The significantly exothermic patented process is based on high primary capture efficiencies from novel cellulose/amine capture material which retain 95% of flue-sourced CO2. Heat storage is a separate application of the technology that stores thermal energy with a chemical reaction and following release can, like a battery, be recharged.
A Key Challenge for the AD Process Solved by CCm
One of the key challenges of anaerobic digestion is how to deal with the byproducts, including the CO2 produced, in a sustainable and cost-effective way.
The full-scale commercial unit that's deployed at Severn Trent's Minworth facility is located at the third largest sewage farm in the UK. It has gone through commissioning and optimization and has a boilerplate output at the back end of 10,000 tons of fertiliser per annum.
CCm needs four things to make fertiliser:
- Organic Fibre: Depending on the sector that they are working with it's either a biosolid sludge, a digestate cake, or a straw or any other type of waste fibre.
- A Biogenic or Recovered Ammonia source
- Phosphorus and
and optionally, if there is some waste heat anywhere on a site they are always grateful for that.
The outcome is twofold, one is a high-grade fertiliser that comes in pellet form but can come in granules that are customizable so we're not saying that this week's inputs are A, B, C and therefore the only fertiliser we can produce is is “Z”.
This is about producing exactly what a farmer wants and because the process is exothermic we are also in a position to provide the operator with some zero-carbon thermal energy as well.
Every system will be on full automation and control weigh-scales, sensors, monitors, and make the product. Once done, all of the data will be held on their proprietary platform on the Microsoft Azure Cloud.
This they see as critical for a number of reasons:
- The operator will want full transparency on what's in his fertiliser batch
- Regulators are going to become more and more desiring of the data trail. This will provide a data trail on any unit deployed at any point in time. it will also be accessible wherever they are.
- The data will be needed to quantify and gain verification for carbon offsets. They are working with Microsoft to ensure that information becomes available.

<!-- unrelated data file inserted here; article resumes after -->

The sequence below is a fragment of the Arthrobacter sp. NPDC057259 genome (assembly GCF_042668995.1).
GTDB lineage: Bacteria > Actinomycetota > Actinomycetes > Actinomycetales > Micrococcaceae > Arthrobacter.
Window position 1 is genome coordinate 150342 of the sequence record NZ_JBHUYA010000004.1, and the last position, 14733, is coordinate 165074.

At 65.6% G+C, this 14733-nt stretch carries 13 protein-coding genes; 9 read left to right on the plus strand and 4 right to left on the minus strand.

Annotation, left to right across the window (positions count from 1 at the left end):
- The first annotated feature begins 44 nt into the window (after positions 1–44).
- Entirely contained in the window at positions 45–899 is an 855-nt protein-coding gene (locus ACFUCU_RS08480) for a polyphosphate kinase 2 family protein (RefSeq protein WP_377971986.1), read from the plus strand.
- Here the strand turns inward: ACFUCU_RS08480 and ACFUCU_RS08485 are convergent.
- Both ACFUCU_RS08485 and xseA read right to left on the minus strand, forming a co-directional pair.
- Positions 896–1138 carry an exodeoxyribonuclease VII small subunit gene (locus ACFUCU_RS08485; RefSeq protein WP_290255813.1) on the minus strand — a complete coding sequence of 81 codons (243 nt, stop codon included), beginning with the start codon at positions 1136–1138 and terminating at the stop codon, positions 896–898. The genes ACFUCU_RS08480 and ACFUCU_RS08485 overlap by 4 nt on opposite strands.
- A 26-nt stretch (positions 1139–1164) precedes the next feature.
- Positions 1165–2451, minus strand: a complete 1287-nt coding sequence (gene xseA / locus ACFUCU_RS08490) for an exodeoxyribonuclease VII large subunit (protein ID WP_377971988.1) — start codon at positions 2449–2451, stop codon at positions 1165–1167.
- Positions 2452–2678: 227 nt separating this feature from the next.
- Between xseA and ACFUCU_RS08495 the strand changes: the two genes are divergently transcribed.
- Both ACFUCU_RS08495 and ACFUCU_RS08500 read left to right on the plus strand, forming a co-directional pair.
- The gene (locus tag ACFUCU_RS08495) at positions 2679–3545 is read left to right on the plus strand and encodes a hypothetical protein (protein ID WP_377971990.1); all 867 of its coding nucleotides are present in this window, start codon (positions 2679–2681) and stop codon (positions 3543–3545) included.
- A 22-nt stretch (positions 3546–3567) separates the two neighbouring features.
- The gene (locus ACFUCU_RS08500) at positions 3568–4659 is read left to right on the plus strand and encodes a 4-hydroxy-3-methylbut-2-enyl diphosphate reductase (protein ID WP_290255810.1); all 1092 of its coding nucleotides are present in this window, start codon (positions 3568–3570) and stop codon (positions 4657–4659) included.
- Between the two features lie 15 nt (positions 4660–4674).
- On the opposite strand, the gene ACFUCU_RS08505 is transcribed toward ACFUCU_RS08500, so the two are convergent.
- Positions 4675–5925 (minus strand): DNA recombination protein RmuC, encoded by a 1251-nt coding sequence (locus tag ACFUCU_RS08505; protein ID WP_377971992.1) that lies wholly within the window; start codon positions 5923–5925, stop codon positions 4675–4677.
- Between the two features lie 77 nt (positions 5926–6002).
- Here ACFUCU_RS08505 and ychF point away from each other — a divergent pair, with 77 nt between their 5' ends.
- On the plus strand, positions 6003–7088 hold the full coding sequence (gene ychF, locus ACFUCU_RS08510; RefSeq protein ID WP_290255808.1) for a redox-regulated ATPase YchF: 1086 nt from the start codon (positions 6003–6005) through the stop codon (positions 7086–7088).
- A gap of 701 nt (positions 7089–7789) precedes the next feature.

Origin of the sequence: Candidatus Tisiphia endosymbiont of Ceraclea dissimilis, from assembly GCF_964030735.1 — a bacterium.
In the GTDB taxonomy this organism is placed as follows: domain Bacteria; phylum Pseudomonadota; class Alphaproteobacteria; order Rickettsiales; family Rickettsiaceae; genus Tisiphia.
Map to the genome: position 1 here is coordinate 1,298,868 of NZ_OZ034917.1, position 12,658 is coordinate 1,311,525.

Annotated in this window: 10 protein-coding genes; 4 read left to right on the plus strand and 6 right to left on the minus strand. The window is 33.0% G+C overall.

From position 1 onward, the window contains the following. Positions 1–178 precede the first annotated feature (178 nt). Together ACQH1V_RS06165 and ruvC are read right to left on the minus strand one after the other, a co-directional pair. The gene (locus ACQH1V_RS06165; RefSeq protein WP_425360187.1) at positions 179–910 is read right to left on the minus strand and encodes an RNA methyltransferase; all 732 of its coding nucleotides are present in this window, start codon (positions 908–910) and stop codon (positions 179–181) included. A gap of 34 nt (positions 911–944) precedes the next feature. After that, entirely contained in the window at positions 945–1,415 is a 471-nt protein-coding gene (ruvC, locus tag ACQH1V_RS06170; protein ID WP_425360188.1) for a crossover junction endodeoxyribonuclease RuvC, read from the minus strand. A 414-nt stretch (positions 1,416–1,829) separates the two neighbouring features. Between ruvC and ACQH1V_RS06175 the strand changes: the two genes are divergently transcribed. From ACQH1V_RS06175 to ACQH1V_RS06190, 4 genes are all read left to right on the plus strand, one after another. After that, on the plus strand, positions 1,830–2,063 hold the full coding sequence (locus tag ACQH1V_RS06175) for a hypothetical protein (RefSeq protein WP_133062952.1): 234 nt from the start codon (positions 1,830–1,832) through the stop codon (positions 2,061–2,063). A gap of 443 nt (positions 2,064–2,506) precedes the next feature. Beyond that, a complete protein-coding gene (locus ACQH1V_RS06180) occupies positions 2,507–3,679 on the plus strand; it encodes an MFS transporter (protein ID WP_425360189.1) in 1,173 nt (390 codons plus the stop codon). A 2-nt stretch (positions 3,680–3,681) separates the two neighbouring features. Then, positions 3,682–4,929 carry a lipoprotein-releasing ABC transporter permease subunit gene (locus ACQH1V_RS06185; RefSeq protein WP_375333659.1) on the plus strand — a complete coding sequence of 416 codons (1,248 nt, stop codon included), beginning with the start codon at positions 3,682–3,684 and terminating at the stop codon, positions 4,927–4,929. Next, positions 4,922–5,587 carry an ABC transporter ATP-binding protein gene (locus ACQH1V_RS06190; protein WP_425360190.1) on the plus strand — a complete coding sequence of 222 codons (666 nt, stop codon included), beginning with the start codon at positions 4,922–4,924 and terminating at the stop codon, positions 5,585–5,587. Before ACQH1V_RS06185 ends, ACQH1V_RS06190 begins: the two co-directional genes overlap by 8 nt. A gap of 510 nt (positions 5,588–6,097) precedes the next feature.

Additional CCm Fertiliser Projects in Progress
Agricultural slurries are another possible source for the CCm sustainable NPK fertiliser process. So, they are involved in a project in which they will take cattle slurry into an all-waste AD system.
The primary input will be cattle slurries supplemented by chicken waste.
The waste from the local facilities of three large food manufacturing companies will be used to supplement the animal slurries.
3 anaerobic digesters with their biogas output going into transportation as green fuel in the form of compressed renewable natural gas. Meanwhile, CCm will be dealing with the digestate cake and decarbonizing the whole project on food waste.
Pepsico is their largest contract as announced in December 2020. They will handle the potato waste from the production of crisps. Pepsico owns the Walkers brand amongst others.
By turning potatoes waste into a specific fertiliser tailored specially to the optimum NPK ratio for supplying their farming fertiliser chain, will enable their suppliers to grow more potatoes on a net-zero basis.
That would mean Pepsico's marketing would be able to point out that their potatoes will be grown with a carbon footprint easily 70% less than in the last couple of years.
What they are doing for wastewater and food waste processing is:
- transforming biosolid sludge wastes into quality-controlled compound fertilisers
- extracting those resources from available ammonia
- providing a valuable use for carbon dioxide extracted from biogas
- reducing discharges of phosphorus into groundwater and rivers.
Once again with phosphorus, they are tackling one of the really big challenges for water treatment. But the problem of volatilization of ammonia will possibly be the biggest attraction for agriculture.
Water utilities will likely focus on phosphorus extraction to prevent build-up in groundwater, and eutrophication of rivers and seas. On that, they are working with Yorkshire Water.
Finally, they have received a contract from the UK government to utilise biochar. It is a very useful fibrous material for CCm.
Look out for them showcasing their technology as it relates to biochar at COP26.
The CCm process is broadly carbon neutral compared to a Haber-Bosch process manufactured artificial fertiliser and they are simultaneously sequestering carbon into the soil.
So, they are talking about removing 1.7 million tonnes of CO2 equivalent per annum. Using the United Airlines metric that they explain that everybody is starting to use. Applying that liberally, that's the equivalent of taking over 370 000 cars off the road every year.
CCm has developed a revolutionary new process for sustainable NPK fertiliser production which has an amazing number of synergistic advantages.
CCm hopes to develop with their partners, specific fertiliser formulations to meet the needs of different plants and varying growing conditions on farms and in horticulture that are competitive with the nutrient inputs and price of conventional fertiliser.
The plan is to continue developing an integrated, sustainable system that maximizes the efficacy of the waste that is being transformed into renewable organic fertiliser.
If CCm Technologies accomplish even a portion of their aims their technology will have a big impact in achieving global Net-Zero targets.